We have formed strong working relationships with our consortium partners and Worley, building trust, relationships and open communication has been key. We managed to squeeze a small face to face meeting in between lockdowns last year and hope to be able to meet the full team soon.
Consortium working has huge benefits of bringing the expertise of companies together and has resulted in something we can be proud of, something that will have such positive impacts on the region and technology that can be shared. Although the consortium consists of different companies, we all hold the same values and objectives to make a real difference.
Meet the Phillips 66 Team
Jamie McMaster, Project Manager, ITM Power
ITM are delighted to be developing the technology that will be at the core of what is currently the most advanced large-scale electrolyser project globally. A project that will help push what is possible both in the UK and global electrolyser market.
Working alongside project colleagues at P66, Ørsted, and Element Energy has been a deeply rewarding experience – one that has provided huge insights about the future energy demands of this country and how we can meet them. All of this whilst at the same time decarbonising our industry. I very much look forward to actually building Gigastack and demonstrating how electrolysers can be rapidly deployed to start decarbonising hard to abate sectors.
Meet the ITM Power Team
Art Parkinson, FEED Study Project Manager, Worley
Worley was asked by our long-term customer Phillips 66 to present our capability in green hydrogen in April 2020, a month into the first UK COVID lockdown.
Following a virtual presentation to Phillips 66, the technical manager asked me to call Brian Geertsen, the Orsted technical project manager. This was the first of many Teams calls on this project with Brian and other members of the Gigastack team.
The Gigastack Green Hydrogen project is about sustainability, water stewardship, circular economy, energy transition and decarbonization. Over 50 experts from Worley helped to bring the Gigastack project to life. This team was staffed from the UK’s Stockport, Glasgow and Grimsby offices. We also had specialists from our Antwerp, Madrid, Melbourne and Houston offices.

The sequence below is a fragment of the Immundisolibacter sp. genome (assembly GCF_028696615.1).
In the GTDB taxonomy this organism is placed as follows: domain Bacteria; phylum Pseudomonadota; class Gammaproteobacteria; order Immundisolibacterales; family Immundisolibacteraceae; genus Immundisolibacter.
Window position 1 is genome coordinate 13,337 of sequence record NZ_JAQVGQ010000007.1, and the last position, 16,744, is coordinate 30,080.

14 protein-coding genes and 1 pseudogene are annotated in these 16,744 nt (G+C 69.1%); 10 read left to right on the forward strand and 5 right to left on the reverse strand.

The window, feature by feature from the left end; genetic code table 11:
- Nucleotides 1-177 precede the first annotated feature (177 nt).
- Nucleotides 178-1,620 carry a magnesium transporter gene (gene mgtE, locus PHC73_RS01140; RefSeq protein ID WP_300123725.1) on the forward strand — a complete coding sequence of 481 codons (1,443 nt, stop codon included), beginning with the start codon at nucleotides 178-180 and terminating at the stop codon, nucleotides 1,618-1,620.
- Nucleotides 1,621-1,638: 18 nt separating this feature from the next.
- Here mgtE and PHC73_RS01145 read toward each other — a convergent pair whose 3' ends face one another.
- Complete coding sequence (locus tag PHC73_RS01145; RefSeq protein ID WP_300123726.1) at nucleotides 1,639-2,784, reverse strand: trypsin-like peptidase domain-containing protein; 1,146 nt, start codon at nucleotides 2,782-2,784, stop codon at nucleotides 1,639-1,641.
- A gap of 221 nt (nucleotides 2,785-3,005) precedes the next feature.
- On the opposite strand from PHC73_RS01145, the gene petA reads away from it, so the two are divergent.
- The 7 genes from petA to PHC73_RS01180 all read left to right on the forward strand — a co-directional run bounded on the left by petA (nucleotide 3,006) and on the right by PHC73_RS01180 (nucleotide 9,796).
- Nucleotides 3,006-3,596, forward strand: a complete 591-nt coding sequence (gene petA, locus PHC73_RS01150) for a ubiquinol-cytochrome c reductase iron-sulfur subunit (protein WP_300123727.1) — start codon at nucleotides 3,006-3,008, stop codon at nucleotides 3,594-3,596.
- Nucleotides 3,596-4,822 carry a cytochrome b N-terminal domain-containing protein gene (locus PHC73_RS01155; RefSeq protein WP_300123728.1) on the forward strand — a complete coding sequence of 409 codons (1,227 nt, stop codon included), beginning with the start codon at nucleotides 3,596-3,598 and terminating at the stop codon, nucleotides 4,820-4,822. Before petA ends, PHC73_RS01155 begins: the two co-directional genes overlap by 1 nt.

Meet the Worley Team
We used our energy, chemicals and resources experiences to undertake a water study on the Humber Refinery. This identified potential water savings or sources of water re-use that could be used to supply the electrolysers for making hydrogen. Four credible options were shortlisted and process schemes were developed to clean and desalinate the water to the stringent ultra-pure specification. We also evaluated for feasibility, sustainability and cost.
We were then asked to develop the design for the balance of plant, hydrogen purification and compression, utilities, offsites and integration into the Humber Refinery. At the start of the project, there wasn’t much information available as the electrolyser technology scale-up was still being researched and developed. It required close collaboration between us and the Consortium members to define the data required to design the facility.
We produced the 3D model in Optiplant, which allowed for easy reconfiguration of the site layout as the design evolved when more information became available. I was able to meet Brian ‘on-site’ several times in virtual reality. I still haven’t met Brian in person, but I know we would get on famously should we ever be able to meet up for a beer or go mountain biking together.
Our flexible approach and our excellent working relationships with the respective teams contributed to the success of this project. I’d like to thank everyone who put their hearts and souls into it and made it so enjoyable. One day we may even meet in person…